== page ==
-4
a = [1, 2]
print a * 2 

produces [1, 2, 1, 2]. Now

b = [[1, 2], [3, 4]]

Can I convert b into [[1, 2, 1, 2], [3, 4, 3, 4]] without looping?

closed as off-topic by jonrsharpe, tom10, dawg, mhlester, Krease Feb 19 '14 at 0:20

This question appears to be off-topic. The users who voted to close gave this specific reason:

  • "This question appears to be off-topic because it lacks sufficient information to diagnose the problem. Describe your problem in more detail or include a minimal example in the question itself." – jonrsharpe, tom10, dawg, Krease
If this question can be reworded to fit the rules in the help center, please edit the question.

  • 4
    Why without looping? With looping it's as simple as this: b = [x * 2 for x in a]. – Linuxios Feb 18 '14 at 22:11
  • 1
    @Bill, until there's an explanation for why looping isn't allowed, it's a terribly useless handicap – mhlester Feb 18 '14 at 22:29
  • 1
    @mhlester, SchighSchagh. I think it's clear OP means no explicit looping; OP found cool behavior with [1, 2]*2 and wants to know its limits. What if the question was amended to say "Out of curiosity, can I ... without explicitly looping?"? – wflynny Feb 18 '14 at 22:39
  • 2
    If OP had said that, it'd be fine. But as written currently, it says "I don't know how to loop, and I'm scared. I'm not ready to learn it yet so don't teach me the right way to do this." – mhlester Feb 18 '14 at 22:41
  • 2
    @Bill I completely agree with mhlester. EDIT: Also, it's not clear to me that OP simply means no explicit looping, because I've seen questions here wherein posters seem to think that by hiding the loop, the code will magically run in O(1) or something. – Nicu Stiurca Feb 18 '14 at 22:46
8

If you don't mind a list of tuples, you could try some zip shenanigans:

zip(*zip(*b)*2)

which returns

[(1, 2, 1, 2), (3, 4, 3, 4)]
  • 2
    that is quite a splat of splats. +1 – mhlester Feb 18 '14 at 22:23
4

Does a list comprehension count as looping?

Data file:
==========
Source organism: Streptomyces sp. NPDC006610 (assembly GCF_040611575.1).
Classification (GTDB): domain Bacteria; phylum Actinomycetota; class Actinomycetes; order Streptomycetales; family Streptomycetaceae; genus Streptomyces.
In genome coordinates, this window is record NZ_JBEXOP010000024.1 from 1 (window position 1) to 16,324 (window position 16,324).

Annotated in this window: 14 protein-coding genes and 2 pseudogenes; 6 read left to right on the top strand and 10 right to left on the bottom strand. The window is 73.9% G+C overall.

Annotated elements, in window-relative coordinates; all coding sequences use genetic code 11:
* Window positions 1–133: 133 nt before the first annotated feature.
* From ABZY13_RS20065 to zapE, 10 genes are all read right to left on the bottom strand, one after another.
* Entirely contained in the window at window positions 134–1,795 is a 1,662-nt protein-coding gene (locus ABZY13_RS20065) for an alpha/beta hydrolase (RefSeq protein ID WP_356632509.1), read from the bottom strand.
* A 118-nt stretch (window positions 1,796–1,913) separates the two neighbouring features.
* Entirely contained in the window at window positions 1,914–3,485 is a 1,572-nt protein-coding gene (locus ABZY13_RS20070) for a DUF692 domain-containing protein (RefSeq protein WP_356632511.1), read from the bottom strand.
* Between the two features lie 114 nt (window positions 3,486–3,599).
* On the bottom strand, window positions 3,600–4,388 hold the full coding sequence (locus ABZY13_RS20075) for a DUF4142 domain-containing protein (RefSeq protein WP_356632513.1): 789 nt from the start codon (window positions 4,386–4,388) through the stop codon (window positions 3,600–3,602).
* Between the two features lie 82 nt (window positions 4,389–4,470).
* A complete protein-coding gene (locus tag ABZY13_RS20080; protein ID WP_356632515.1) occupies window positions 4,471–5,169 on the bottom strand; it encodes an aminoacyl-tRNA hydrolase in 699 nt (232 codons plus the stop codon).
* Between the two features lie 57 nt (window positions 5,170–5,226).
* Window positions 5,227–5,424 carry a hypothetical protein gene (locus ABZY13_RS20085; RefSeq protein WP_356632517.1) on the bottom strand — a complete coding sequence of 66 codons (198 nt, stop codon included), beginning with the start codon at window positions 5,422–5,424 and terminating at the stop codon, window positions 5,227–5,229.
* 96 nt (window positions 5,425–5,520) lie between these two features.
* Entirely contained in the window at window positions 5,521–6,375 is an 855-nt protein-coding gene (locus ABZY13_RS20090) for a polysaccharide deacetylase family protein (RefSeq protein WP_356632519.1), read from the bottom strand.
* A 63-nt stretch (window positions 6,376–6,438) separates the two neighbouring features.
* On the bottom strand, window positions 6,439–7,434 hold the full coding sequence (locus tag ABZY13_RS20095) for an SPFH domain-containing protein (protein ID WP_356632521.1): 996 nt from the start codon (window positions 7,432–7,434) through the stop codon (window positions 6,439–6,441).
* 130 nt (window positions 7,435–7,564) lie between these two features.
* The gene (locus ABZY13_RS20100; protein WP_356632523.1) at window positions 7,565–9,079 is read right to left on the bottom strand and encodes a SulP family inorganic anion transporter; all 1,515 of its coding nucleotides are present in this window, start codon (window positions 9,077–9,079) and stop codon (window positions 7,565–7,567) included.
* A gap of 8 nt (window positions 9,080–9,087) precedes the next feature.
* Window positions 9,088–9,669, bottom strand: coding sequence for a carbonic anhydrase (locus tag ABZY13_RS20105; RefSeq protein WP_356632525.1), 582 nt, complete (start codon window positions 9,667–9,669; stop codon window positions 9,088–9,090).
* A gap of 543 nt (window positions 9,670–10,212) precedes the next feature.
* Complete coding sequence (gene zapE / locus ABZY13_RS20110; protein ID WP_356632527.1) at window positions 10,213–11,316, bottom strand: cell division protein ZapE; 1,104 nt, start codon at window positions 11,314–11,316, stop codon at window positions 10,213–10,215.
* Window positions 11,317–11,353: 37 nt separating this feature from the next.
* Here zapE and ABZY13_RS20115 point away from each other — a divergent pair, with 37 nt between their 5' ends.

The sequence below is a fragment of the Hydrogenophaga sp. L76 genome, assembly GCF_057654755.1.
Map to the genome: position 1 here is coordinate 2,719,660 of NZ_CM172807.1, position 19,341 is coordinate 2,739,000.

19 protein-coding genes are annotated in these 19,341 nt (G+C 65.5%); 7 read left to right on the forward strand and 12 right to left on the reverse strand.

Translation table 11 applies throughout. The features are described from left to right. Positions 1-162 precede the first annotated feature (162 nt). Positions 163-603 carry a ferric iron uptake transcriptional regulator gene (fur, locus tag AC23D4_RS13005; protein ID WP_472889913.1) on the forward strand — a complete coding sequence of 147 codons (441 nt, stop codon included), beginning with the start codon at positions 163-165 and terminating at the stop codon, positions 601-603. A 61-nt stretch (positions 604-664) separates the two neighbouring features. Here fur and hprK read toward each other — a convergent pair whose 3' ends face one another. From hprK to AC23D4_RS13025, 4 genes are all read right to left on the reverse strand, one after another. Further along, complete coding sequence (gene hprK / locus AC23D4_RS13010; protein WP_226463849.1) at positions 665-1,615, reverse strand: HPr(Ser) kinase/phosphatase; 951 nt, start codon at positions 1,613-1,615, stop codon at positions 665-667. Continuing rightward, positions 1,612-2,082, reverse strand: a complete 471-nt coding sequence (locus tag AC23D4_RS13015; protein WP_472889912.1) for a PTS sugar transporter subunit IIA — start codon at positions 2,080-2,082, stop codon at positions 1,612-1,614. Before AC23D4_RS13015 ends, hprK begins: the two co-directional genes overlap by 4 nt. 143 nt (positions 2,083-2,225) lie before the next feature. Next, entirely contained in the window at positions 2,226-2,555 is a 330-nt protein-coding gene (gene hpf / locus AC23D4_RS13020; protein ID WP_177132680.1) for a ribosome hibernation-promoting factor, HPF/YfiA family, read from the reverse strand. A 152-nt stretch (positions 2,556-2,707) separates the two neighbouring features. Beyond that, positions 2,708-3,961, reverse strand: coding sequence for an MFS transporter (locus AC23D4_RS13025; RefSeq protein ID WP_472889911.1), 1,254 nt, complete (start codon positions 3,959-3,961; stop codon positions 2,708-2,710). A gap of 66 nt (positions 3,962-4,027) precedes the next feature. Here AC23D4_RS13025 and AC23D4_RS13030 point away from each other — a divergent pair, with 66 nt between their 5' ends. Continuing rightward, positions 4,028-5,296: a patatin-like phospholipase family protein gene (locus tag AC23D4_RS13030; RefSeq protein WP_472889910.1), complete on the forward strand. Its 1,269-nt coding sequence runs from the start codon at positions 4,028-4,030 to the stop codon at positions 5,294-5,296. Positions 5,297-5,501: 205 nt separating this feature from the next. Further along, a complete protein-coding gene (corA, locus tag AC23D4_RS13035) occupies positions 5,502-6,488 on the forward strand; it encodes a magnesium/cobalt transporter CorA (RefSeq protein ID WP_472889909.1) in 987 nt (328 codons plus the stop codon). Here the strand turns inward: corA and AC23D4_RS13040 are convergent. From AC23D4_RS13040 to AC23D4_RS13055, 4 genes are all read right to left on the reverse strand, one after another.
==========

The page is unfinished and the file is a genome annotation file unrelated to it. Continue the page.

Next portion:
>>> [x*2 for x in b]
[[1, 2, 1, 2], [3, 4, 3, 4]]
  • 1
    It probably does, but there's no reason I can think of not to use one. – Linuxios Feb 18 '14 at 22:11
3

If you can't use loops, feel free to use recursion:

def expand(mylist,n):
    if len(mylist)==1:
        return [mylist[0]*n]
    else:
        return [mylist[0]*n] + expand(mylist[1:],n)

Input:

a = [[1,2],[3,4],[5,6]]

Call:

expand(a,2)

Output:

[[1, 2, 1, 2], [3, 4, 3, 4], [5, 6, 5, 6]]
0

As the others said, iteration will happen no matter what if you want to solve the problem for arbitrary numbers of lists. If your list only has 2 members, the following solution works without iteration:

b = [[1, 2], [3, 4]]
# Uses iterable unpacking, which may be considered iteration
l1, l2 = b
# If you don't want iterable unpacking, use that instead:
# l1 = b[0]; l2 = b[1]
print [l1 * 2, l2 * 2]

For an arbitrary number of lists and "hidden" iteration (you're iterating with the map function rather than with an explicit for loop), try this:

b = [[1, 2], [3, 4]]
print map(lambda x: x * 2, b)
  • map(lambda ...ouch – mhlester Feb 18 '14 at 22:19
  • 2
    @mhlester Well, it is terrible taste but OP asked for no iteration. Of course I, too, would use a list comprehension or a for loop in the real world ;) – Max Noel Feb 18 '14 at 22:20
0

You could use map:

>>> b = [[1, 2], [3, 4]]
>>> list(map(lambda l: l*2, b))
[[1, 2, 1, 2], [3, 4, 3, 4]]
  • This is the same as list comprehension, just much less readable. – Nicu Stiurca Feb 18 '14 at 22:32
  • 2
    That is kinda harsh. OP said 'no loops' and readability is in the eye of the beholder. – dawg Feb 18 '14 at 22:36
  • 5
    Well, now I'm too scared to post list(map(list,map(chain.from_iterable,map(partial(repeat,times=2),b)))) even though it's entertaining, if people are going to downvote answers which arguably satisfy the (frankly silly) requirements. [+1.] – DSM Feb 18 '14 at 22:52
  • @DSM, I'd totally upvote that, if only for the hilarity of the situation – mhlester Feb 18 '14 at 22:54

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